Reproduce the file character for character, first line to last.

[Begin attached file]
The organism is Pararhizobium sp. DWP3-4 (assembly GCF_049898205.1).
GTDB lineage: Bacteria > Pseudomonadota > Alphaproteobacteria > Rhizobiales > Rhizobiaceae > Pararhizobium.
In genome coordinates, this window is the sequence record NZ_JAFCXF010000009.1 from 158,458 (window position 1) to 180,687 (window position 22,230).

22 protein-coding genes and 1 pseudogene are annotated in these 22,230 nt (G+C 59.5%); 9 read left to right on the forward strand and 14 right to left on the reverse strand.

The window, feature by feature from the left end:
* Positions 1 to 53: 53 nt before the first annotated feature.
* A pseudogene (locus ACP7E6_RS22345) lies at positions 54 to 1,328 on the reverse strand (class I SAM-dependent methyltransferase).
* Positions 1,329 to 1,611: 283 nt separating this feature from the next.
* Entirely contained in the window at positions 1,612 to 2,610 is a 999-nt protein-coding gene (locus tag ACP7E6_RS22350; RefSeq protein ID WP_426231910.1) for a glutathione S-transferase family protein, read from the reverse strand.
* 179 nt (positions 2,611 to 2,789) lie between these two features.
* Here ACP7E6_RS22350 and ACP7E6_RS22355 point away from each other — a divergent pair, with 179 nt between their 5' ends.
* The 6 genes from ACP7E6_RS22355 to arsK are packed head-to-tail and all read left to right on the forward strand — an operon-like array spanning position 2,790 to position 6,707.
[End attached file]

The organism is Pararhizobium sp. DWP3-4 (assembly GCF_049898205.1).
GTDB lineage: Bacteria > Pseudomonadota > Alphaproteobacteria > Rhizobiales > Rhizobiaceae > Pararhizobium.
In genome coordinates, this window is the sequence record NZ_JAFCXF010000009.1 from 158,458 (window position 1) to 180,687 (window position 22,230).

22 protein-coding genes and 1 pseudogene are annotated in these 22,230 nt (G+C 59.5%); 9 read left to right on the forward strand and 14 right to left on the reverse strand.

The window, feature by feature from the left end:
* Positions 1 to 53: 53 nt before the first annotated feature.
* A pseudogene (locus ACP7E6_RS22345) lies at positions 54 to 1,328 on the reverse strand (class I SAM-dependent methyltransferase).
* Positions 1,329 to 1,611: 283 nt separating this feature from the next.
* Entirely contained in the window at positions 1,612 to 2,610 is a 999-nt protein-coding gene (locus tag ACP7E6_RS22350; RefSeq protein ID WP_426231910.1) for a glutathione S-transferase family protein, read from the reverse strand.
* 179 nt (positions 2,611 to 2,789) lie between these two features.
* Here ACP7E6_RS22350 and ACP7E6_RS22355 point away from each other — a divergent pair, with 179 nt between their 5' ends.
* The 6 genes from ACP7E6_RS22355 to arsK are packed head-to-tail and all read left to right on the forward strand — an operon-like array spanning position 2,790 to position 6,707.